December 4, 1162: Duchess Éua of Connacht organizes a faction to be made Queen of Ireland.
The last thing I need right now is a rebellion on my home shores while I'm campaigning in Britain. Éua is the eldest of five daughters born to the late Gilla-Íosa ua Brian, the last of the Breifnean ua Brians to reign over Ireland. I deposed him in a succession war some time ago to put the original Munsterian branch of our house back on the throne. As the daughter of a once-king, it seems Éua has her eyes on my seat. Luckily, despite all of the annoyance I have garnered by keeping the realm's military levies raised for years to win my claim on England, my key vassals still like me enough to shun this traitorous faction. I plot to have my cousin killed immediately.
August 9, 1163: Southampton falls to Irish forces, ending all Saxon resistance in Winchester. King Murchad sets his sights on Wells, Somerset.
December 6, 1163: The king's eldest daughter, Máiread, comes of age. She is a brilliant strategist in keeping with the ua Brian tradition. A great wedding is held for her and her long-betrothed, Prince Mads of Denmark. The close bond between the houses of ua Brian and Ylving are renewed, though Queen Maria of Denmark declines to join Ireland's war in England.
July 19, 1164: Ilchester, Somerset falls, closing Murchad's grip on the county. Gudbrand continues to hide and bide his time.
There are very few towns in England that we don't own outright at this point, but the Saxons are still refusing to surrender. Technically, I could just hang around and wait for the warscore to tick up to 100 and force their hand... but I'd rather get this over with so my men can go home. Gudbrand's home county of Gloucester is one of the last containing Saxon-loyal strongholds. Time to head up there and seal the deal.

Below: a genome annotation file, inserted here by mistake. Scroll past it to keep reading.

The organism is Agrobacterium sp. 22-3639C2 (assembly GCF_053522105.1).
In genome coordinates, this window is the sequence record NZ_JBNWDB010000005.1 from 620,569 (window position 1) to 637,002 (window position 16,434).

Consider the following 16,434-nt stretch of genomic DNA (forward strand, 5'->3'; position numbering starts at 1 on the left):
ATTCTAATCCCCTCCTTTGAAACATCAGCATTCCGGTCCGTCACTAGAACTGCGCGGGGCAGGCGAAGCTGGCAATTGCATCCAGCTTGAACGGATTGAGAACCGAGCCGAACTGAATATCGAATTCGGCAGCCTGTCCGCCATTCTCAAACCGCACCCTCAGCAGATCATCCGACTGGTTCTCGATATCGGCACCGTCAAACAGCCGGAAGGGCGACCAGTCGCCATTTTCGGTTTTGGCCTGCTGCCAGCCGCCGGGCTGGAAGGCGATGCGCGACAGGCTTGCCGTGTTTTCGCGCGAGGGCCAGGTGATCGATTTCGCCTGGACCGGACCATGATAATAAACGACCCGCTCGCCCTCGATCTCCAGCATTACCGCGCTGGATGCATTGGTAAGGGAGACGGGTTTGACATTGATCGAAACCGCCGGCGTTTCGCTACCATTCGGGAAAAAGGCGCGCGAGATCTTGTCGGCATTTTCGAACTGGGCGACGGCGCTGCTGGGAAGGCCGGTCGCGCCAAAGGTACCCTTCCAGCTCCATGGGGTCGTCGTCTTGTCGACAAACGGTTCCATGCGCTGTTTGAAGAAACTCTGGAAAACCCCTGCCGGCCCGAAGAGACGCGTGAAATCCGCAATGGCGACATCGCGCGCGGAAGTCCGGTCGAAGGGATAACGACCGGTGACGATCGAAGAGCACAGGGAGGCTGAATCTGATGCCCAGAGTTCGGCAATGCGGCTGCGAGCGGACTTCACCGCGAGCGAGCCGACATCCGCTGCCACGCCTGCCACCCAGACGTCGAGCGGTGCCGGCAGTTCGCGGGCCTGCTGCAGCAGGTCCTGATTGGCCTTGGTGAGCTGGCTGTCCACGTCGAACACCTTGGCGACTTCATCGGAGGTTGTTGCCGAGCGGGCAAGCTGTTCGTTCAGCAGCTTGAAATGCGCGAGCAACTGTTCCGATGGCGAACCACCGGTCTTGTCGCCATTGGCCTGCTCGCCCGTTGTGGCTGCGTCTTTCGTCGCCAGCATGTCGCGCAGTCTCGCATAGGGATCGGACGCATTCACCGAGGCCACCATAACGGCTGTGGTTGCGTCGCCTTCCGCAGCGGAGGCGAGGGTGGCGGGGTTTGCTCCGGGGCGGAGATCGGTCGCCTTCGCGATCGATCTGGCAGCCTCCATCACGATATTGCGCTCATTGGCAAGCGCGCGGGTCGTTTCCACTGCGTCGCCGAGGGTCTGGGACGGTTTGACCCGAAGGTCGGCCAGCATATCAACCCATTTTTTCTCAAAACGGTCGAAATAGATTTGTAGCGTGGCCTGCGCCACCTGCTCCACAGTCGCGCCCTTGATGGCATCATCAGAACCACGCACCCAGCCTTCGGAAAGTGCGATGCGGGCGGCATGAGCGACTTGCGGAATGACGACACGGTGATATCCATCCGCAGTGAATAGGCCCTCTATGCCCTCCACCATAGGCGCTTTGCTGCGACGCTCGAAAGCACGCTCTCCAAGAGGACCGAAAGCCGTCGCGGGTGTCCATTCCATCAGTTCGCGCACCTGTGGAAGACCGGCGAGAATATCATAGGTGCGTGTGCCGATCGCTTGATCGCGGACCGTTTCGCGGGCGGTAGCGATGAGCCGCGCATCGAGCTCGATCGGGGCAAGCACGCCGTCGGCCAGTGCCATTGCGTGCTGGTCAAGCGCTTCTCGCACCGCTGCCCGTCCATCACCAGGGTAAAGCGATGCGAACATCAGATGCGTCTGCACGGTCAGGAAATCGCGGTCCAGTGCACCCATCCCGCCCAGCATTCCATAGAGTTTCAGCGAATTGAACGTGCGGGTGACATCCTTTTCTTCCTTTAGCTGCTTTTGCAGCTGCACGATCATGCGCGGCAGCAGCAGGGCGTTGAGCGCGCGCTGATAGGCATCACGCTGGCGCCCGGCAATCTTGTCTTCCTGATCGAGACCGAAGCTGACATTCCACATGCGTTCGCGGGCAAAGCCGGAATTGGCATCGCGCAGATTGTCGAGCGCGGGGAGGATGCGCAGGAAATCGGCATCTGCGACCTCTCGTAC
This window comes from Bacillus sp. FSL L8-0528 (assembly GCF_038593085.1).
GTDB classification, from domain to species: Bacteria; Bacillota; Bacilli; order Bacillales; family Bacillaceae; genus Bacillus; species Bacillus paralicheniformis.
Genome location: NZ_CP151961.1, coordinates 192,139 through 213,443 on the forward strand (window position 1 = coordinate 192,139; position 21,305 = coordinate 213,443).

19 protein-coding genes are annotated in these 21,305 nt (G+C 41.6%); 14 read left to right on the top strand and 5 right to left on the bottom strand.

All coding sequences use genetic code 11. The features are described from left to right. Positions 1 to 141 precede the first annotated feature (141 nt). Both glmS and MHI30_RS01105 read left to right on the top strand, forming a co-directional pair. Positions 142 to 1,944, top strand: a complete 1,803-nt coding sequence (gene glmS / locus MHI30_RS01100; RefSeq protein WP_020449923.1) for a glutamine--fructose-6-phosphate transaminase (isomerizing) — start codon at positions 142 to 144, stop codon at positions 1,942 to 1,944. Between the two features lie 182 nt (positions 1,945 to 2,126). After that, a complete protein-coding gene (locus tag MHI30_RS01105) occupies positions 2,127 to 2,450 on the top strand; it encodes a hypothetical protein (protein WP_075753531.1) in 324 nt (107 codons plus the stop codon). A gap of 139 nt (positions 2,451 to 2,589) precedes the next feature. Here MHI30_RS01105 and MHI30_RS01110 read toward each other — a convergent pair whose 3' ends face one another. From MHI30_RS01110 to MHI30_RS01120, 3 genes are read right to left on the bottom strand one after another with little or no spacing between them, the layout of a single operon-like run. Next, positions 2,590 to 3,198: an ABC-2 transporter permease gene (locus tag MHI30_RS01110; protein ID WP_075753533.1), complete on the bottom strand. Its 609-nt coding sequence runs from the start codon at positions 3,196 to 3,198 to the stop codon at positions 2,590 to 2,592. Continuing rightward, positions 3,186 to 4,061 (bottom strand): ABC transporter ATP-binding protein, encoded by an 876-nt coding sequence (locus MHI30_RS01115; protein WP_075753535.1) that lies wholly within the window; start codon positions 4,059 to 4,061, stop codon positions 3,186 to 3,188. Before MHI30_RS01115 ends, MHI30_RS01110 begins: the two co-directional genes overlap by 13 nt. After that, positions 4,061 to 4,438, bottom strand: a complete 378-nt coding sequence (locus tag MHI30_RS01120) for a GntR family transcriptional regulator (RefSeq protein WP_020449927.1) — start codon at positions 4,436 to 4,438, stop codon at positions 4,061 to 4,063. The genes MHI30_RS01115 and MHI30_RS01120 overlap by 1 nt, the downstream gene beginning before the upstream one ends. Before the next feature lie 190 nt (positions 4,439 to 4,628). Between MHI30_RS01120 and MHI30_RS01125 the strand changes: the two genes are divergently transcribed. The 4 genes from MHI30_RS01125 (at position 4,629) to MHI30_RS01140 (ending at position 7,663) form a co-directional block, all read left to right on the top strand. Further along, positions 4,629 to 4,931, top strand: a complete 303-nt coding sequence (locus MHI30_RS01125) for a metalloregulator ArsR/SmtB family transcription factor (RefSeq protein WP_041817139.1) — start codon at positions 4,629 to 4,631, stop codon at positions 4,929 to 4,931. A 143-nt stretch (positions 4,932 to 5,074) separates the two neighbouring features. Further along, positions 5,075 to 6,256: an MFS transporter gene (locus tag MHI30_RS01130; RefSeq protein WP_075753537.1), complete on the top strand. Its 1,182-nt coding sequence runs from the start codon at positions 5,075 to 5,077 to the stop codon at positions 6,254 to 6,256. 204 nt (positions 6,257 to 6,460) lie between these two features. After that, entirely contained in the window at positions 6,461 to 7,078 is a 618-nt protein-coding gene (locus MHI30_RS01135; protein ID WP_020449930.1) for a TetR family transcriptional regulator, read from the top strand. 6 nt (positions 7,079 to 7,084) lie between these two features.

November 17, 1164: Bristol, Gloucester falls. Duke Gudbrand finally surrenders, and kneels before King Murchad I of England and Ireland.(opens in new tab)
Unfortunately, this isn't quite the coup that winning historical England would have been. It's very much a fixer-upper. The majority of what is considered "de jure England" has been ruled as the independent Saxon Duchy of Lancaster for decades. Kent and Norfolk are also independent, and the Kingdom of Norway holds sway in Cornwall. All I've really inherited is a disjointed blob of South Britain that has somehow retained the appellation "Kingdom of England" for all these years, when in fact it is far weaker than the Lancastrian realm that borders it.
The good news is that the title King of England allows me to press claim on just about any county between here and Scotland, with the exception of Wales, which I have conveniently fabricated claims on. For now, I need to dismiss my armies and let my disgruntled vassals calm down. But once the time is right, I have all the justification I need to start a conquest that could end in my being crowned Emperor.
After King Murchad's coronation, Duke Åle of Oxford begins scheming to make himself King of England.
Yep, let's hear from all the traitors in the house. Come on out and make yourselves known. The king appreciates your honesty. If you wouldn't mind, take this quick survey. Question 1: Were I to be beheaded, I would prefer the stroke to start at... A) The front of my neck, B) The back of my neck, C) The side of my neck, D) I would prefer to be drawn and quartered.